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New Israeli Restrictions on Direct Importers

The Israeli government recently announced its intention to continue amending the Economic Competition Law. The previous Knesset approved this amendment in a first reading and the current Knesset approved the continuation of the legislative process. The purpose of the amendment is to add provisions to the Competition Law prohibiting harm to parallel imports and personal imports and imposing heavy fines on violators.

Restrictions on Direct Importers

The proposed amendment imposes various prohibitions on direct importers. A direct importer is any party that imports or distributes goods in Israel through an arrangement with a foreign manufacturer or that manufactures goods in Israel through an arrangement with a party abroad, regardless of the direct importer’s position in the relevant market. The proposed prohibitions will apply to all direct importers, even those with little or no market power.


Inter alia, the following prohibitions will be imposed on direct importers:

  1. Direct importers in Israel may not carry out any act that could result in harm to personal imports or to parallel imports in Israel. This prohibition aims to protect competition in these sectors.
  2. Direct importers may not carry out any act whose main objective is preventing or reducing competition. This prohibition applies to parallel imports and personal imports, regardless of the act’s potential outcome.
  3. Direct importers may not carry out any act that could prevent or reduce competition from parallel imports or personal imports, which is not essential for the direct importer to import the products (i.e., even if its purpose is legitimate and is not intended to harm competition).


“Acts” that direct importers may not carry out are defined broadly. The definition includes, inter alia:

  1. Engaging in an “arrangement,” as this term is defined in the Competition Law.
  2. Changing commercial terms or making them conditional.
  3. Refusing to supply an asset or service.
  4. Reporting about goods originating from parallel imports in a way that enables manufacturers to track the goods’ supply chain (even partially), etc.


The explanatory notes to the draft bill clarify that an appeal to the various regulatory authorities, which is not a frivolous appeal, will not fall under the definition of “act” within the scope of the prohibitions imposed in the legislative amendment.


The proposed amendment imposes prohibitions on direct importers but not on the other links in the supply chain. Nevertheless, these prohibitions may affect commercial relationships between direct importers and parties such as manufacturers abroad or retailers in Israel. For example, the prohibition imposed on direct importers (under particular circumstances) against reporting to manufacturers about goods originating from parallel imports may affect the commercial arrangements between Israeli direct importers and foreign suppliers. Moreover, any party that engages in a commercial arrangement with a direct importer is already subject to all other provisions of the Competition Law. The Competition Law prohibits engagements in restrictive arrangements without prior approval or exemption, a prohibition that applies to both parties to the arrangement. The main criterion for classifying an arrangement between noncompeting parties as a “restrictive arrangement” is the question of whether the arrangement could prevent or reduce competition.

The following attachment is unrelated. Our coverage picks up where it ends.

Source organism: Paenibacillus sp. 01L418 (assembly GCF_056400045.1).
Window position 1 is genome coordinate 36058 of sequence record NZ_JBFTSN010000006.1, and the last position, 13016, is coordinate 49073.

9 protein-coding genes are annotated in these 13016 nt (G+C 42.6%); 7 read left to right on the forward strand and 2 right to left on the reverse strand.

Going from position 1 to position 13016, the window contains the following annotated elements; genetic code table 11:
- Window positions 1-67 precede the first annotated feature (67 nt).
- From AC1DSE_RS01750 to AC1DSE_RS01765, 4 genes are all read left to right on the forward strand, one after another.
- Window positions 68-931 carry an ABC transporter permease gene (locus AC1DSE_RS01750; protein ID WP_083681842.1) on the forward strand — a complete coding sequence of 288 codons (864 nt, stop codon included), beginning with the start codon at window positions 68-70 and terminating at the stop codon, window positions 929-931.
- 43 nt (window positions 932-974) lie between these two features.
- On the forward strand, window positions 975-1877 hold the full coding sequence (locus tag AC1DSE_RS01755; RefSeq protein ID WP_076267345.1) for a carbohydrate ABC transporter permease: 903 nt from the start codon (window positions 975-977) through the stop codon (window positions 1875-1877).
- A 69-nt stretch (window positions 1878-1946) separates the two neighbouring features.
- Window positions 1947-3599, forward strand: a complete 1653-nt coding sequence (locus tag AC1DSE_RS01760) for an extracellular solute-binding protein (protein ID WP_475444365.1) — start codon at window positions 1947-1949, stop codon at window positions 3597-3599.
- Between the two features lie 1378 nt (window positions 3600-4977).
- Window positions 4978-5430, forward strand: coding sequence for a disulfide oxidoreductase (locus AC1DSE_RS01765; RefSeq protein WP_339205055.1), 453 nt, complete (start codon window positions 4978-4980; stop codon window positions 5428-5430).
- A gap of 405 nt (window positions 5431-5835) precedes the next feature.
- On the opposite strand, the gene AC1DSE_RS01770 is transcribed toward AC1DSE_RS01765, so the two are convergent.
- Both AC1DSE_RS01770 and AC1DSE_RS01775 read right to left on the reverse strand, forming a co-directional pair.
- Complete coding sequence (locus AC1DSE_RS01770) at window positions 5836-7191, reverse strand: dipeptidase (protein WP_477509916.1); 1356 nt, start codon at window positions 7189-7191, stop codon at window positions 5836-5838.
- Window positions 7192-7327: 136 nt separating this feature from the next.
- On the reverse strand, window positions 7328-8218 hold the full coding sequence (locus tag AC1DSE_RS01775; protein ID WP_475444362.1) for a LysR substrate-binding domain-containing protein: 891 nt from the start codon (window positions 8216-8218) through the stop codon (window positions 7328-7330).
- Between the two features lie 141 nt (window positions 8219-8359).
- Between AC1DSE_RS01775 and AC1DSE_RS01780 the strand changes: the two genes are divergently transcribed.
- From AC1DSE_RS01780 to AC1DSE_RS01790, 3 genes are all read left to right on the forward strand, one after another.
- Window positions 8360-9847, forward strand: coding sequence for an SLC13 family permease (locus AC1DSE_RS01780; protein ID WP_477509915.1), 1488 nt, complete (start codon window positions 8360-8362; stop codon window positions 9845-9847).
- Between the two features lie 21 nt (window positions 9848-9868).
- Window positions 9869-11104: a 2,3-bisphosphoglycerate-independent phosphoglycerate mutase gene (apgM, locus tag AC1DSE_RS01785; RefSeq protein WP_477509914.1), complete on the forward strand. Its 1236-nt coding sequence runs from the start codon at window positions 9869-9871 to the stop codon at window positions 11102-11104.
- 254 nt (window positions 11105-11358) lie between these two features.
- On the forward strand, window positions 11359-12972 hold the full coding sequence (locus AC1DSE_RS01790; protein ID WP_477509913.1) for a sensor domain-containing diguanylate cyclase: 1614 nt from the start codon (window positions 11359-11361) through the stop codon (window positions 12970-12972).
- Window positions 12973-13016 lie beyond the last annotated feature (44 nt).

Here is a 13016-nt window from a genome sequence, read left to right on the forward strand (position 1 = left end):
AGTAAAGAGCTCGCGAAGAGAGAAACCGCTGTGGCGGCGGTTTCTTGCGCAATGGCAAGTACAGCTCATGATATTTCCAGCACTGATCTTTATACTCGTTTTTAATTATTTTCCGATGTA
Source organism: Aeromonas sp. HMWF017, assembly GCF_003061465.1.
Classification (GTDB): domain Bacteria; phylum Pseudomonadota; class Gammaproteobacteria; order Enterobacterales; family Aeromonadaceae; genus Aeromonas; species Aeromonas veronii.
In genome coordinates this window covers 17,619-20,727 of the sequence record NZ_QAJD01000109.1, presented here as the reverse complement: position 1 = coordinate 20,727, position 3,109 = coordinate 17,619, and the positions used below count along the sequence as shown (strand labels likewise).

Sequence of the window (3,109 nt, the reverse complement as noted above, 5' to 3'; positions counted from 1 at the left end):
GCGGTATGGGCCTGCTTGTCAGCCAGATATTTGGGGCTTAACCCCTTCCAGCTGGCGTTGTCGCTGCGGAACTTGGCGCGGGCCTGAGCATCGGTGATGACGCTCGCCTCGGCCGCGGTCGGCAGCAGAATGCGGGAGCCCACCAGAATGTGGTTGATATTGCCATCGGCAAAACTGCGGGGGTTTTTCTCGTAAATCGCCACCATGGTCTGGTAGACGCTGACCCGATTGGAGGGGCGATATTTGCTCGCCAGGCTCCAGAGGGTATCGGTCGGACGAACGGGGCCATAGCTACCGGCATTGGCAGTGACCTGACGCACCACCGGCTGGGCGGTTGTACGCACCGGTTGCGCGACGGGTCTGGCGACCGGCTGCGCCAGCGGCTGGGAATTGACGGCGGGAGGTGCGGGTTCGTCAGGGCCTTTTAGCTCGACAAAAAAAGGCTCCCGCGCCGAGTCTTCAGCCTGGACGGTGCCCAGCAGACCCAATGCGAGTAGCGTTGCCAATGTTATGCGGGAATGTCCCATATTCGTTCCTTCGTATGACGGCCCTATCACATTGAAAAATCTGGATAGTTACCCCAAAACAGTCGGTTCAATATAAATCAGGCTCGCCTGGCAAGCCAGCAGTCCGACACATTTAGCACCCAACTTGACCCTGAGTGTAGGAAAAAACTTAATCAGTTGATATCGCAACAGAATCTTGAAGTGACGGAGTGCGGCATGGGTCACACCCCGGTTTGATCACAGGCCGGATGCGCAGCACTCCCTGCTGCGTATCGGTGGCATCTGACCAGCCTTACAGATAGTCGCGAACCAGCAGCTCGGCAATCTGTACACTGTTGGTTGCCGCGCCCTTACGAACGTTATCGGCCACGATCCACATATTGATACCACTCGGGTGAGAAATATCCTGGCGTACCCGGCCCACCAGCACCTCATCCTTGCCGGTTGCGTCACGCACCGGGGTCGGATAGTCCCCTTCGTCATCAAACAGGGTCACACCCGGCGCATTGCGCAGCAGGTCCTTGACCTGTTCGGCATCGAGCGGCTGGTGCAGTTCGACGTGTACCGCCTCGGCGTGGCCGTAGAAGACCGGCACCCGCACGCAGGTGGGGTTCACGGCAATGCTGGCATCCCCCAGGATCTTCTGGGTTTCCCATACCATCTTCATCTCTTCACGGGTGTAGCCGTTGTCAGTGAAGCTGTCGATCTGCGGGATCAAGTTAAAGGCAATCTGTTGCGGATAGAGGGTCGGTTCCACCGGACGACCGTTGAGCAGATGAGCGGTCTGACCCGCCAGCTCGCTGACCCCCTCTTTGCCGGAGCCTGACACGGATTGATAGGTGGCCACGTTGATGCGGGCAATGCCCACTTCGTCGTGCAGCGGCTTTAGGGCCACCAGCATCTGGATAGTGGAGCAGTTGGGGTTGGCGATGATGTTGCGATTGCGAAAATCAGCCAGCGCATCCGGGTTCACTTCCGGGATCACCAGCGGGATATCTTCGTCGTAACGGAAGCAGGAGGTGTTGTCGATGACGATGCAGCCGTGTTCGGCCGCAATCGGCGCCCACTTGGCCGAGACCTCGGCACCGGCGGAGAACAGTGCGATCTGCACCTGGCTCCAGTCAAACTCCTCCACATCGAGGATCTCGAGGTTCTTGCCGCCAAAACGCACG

The proposed amendment authorizes the Competition Authority Director-General to impose pecuniary sanctions on direct importers. The fines can be as high as about ILS 1 million for individual violators. Corporations with a sales turnover exceeding ILS 10 million that violate these provisions will be subject to pecuniary sanctions of up to 8% of their sales turnover, up to a maximum sanction of ILS 100 million.


Significance and Implications


The continuing promotion of the proposed amendment to the Competition Law is part of the Israeli government’s efforts to bring down the cost of living by increasing competition in the import segment. Another step in this direction is the plan to reduce concentration and increase competition in the food and toiletries market, which the Competition Authority and the Ministry of Finance are promoting (see update here).


The proposed amendment imposes significant restrictions on any direct importer, regardless of its position in the relevant market. The proposed amendment not only prohibits acts that could harm competition, but also scrutinizes the motives behind a direct importer’s conduct. A direct importer may face enforcement measures even if, in practice, there are no concerns about harm to competition.


If passed, the proposed amendment is likely to have material repercussions on direct importers’ operating arena against parallel imports or personal imports. These repercussions will require direct importers to examine the legality of their actions on an ongoing basis.




Barnea Jaffa Lande’s Antitrust and Competition Department is at your service regarding contractual and other preparations for this amendment, and regarding any other competition and antitrust issues.


Adv. Gal Rozent heads the Competition and Antitrust Department at Barnea Jaffa Lande.


Adv. Irit Brodsky is a partner in our firm’s Antitrust and Competition Department.


Tags: Direct Imports | Parallel Importing